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  #14  
Old 12-02-2014, 10:41 AM
dad2bandm dad2bandm is offline
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Quote:
Originally Posted by rockscan View Post
...The last email exchange saw ex tell dad she'll let him know when kids have made a decision about the holidays. That decision will more than likely be too late to change work schedule...
I myself, don't have an answer for you, otherwise to comment, that the children should have never been allowed into the parenting decisions, regarding access time. A bad situation.
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  #15  
Old 12-02-2014, 10:56 AM
rockscan rockscan is offline
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Originally Posted by dad2bandm View Post
I myself, don't have an answer for you, otherwise to comment, that the children should have never been allowed into the parenting decisions, regarding access time. A bad situation.

Yep. That was exactly what I said to him. That was the biggest problem for all of it. And mom uses it to her advantage all the time.
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  #16  
Old 12-20-2014, 08:52 AM
Beachnana Beachnana is offline
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How does everyone handle 2 christmases and 2 Santas? Last year child was with ex and we celebrated Christmas before with gift exchange and a family dinner with all our favourite treats. Child went to Dads for Christmas Eve and Day so assume he did the stocking and Santa etc.

This year child is with Mom so she will do Christmas Eve, stockings, Santa gifts under the tree etc etc. But recently dad told child that Santa was coming after Christmas and he would have a stocking and santa gifts all over again. He is in effect recreating Christmas.

Its his choice if that is what he wants to do but how do you handle explaining to a child that although Santa comes once a year on Christmas Eve he is making an exception and coming again a week later!

It will not take long before the child will figure out the truth well before the age children usually believe to.

Seems kinda sad. How does others handle the situation? Is Mom wrong to suggest Santa only comes once and always knows where to find child at either parents home?
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  #17  
Old 12-20-2014, 09:28 AM
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LovingFather32 LovingFather32 is offline
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That's indeed a tough situation. D3 has sat on Santa's knee 3 times in different cities, saw him in separate parades and then gave her gifts at her playgroup.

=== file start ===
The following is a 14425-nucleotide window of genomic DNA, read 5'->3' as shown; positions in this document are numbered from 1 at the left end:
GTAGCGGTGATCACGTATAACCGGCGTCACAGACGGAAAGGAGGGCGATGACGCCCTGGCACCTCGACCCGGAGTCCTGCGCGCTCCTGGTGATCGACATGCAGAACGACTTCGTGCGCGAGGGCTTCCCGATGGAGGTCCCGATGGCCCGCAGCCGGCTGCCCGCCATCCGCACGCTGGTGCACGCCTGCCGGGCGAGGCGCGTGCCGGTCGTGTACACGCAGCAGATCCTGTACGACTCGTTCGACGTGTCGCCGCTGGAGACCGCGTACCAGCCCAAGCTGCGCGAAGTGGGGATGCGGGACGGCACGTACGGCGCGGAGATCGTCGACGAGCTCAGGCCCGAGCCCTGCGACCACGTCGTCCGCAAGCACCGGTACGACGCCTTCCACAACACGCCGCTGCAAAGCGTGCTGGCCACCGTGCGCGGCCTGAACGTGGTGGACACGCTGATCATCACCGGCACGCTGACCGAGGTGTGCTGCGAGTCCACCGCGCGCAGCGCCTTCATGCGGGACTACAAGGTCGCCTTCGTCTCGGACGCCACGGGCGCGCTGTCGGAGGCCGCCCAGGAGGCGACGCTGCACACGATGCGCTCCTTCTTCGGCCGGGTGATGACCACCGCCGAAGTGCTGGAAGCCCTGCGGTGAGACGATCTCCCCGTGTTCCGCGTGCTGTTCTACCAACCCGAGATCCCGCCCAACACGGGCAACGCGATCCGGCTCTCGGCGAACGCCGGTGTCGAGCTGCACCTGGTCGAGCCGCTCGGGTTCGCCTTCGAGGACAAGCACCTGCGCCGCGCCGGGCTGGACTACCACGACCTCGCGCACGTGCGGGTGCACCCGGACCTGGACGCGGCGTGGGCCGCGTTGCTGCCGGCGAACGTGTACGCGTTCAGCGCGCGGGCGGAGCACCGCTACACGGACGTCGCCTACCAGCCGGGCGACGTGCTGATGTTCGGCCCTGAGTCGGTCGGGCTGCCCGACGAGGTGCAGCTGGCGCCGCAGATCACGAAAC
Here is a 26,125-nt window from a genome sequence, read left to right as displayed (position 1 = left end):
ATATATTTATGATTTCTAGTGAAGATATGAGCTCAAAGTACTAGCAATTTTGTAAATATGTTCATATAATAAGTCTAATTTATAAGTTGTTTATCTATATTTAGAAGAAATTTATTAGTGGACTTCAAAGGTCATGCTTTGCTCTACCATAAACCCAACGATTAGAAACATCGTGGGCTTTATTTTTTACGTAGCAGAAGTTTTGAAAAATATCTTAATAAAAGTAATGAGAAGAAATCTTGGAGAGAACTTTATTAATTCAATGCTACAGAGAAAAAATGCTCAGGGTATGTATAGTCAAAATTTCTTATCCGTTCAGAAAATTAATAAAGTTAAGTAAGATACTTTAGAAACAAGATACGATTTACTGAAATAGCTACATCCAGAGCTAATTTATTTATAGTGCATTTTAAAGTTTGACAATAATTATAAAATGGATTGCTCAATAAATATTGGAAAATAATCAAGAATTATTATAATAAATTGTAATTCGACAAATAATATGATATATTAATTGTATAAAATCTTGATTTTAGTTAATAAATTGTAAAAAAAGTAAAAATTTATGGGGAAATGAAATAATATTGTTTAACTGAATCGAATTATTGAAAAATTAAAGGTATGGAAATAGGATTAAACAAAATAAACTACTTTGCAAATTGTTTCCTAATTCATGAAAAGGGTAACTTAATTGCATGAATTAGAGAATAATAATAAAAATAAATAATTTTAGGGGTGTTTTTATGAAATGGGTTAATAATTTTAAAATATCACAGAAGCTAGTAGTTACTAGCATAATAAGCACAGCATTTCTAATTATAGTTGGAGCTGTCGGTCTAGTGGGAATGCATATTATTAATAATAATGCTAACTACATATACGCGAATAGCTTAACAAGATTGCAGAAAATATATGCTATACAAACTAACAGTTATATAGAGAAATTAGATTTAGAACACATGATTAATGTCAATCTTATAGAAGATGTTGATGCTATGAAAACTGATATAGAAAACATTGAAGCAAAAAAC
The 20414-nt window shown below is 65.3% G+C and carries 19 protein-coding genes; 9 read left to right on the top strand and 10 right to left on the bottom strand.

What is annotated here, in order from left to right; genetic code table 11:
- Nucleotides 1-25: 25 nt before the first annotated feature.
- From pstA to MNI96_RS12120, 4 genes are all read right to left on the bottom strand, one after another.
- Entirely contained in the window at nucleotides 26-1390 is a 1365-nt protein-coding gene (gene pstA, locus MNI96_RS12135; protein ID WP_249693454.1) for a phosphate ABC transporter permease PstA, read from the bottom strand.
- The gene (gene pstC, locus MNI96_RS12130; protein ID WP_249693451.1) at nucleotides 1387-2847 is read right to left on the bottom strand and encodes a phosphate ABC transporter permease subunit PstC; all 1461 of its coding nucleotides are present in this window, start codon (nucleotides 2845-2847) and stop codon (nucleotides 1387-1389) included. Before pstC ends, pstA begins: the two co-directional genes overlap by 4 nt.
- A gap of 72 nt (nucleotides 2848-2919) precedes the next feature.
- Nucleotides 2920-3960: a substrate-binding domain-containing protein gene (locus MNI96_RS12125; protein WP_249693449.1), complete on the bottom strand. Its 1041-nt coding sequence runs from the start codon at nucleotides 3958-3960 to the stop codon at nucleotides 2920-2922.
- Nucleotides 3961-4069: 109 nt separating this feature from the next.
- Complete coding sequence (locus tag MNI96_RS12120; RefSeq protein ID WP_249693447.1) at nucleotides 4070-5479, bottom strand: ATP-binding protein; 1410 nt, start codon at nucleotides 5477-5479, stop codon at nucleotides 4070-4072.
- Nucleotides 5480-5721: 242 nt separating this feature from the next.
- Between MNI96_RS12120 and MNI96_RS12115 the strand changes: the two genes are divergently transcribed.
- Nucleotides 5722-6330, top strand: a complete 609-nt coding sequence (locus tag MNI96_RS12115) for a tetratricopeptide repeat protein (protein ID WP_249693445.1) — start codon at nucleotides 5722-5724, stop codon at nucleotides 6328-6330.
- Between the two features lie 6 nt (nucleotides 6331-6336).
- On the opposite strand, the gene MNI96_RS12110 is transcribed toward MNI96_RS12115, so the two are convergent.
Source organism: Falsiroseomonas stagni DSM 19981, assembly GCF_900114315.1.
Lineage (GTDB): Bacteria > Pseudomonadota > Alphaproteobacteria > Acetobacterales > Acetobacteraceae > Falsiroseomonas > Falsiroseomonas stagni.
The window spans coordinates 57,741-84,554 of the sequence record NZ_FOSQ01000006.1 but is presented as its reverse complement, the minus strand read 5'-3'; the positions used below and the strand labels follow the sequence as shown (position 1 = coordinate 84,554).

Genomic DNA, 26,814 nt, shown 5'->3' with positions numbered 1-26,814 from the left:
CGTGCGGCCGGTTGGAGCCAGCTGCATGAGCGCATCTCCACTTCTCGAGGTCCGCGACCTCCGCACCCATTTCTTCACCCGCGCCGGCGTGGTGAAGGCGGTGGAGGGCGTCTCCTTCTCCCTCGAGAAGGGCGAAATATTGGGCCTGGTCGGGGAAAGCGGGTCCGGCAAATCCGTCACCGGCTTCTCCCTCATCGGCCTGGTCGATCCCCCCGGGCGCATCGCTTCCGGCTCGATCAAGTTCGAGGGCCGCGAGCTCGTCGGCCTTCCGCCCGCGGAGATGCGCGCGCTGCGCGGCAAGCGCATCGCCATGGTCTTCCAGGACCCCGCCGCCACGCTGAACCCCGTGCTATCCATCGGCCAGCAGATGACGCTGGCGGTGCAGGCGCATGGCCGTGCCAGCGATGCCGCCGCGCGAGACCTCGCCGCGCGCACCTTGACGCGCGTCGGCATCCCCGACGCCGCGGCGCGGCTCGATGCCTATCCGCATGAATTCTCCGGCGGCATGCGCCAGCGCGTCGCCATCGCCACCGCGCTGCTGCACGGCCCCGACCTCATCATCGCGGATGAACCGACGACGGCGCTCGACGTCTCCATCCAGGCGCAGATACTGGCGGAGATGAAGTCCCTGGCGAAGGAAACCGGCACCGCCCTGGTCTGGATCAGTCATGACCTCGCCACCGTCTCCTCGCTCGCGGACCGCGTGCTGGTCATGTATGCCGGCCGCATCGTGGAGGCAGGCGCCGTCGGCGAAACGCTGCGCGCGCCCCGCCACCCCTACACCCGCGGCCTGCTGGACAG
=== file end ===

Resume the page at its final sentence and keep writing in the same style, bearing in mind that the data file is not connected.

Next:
Santa get's around.

The key is to not spoil the magic. Santa's magical. If he's seen that the child has been "extra good" this year he may make an extra stop.

Perhaps one of the elves forgot to add some toys to the bag this year so Santa had to make 2 trips.

A fun, magical imagination will solve this.
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  #18  
Old 12-20-2014, 09:38 AM
Berner_Faith Berner_Faith is offline
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Santa visits both our house and their mom's house. This year they spend Xmas eve/day with Mom and we pick them up Boxing Day. Santa still comes on Christmas eve, the presents and stockings just wait for them to come on boxing day. Santa recognizes the kids have two homes and makes sure he visits both.

S9 is at the age where he is starting to not believe in Santa, I don't know what will go on at Mom's house this year, but as far as we know D6 still believes. Honestly, "Santa" still visits my parents house and there is always a stocking and small gift waiting for everyone there (all 12 of us) Santa truly is magical
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  #19  
Old 12-20-2014, 11:02 AM
Serene Serene is offline
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It's Santa! He is magical! He flies around the world at warp speed with a harem of reindeer! He knows these kids have two homes! Santa is also very accommodating. He ensures he comes no matter what day of the year each divorced parent celebrates.

Let's not over complicate the Santa thing!
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  #20  
Old 12-20-2014, 04:26 PM
Beachnana Beachnana is offline
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Thanks. The comments are reassuring. I guess you are right lets not over complicate things, he is such a good little boy he deserves 2 Santas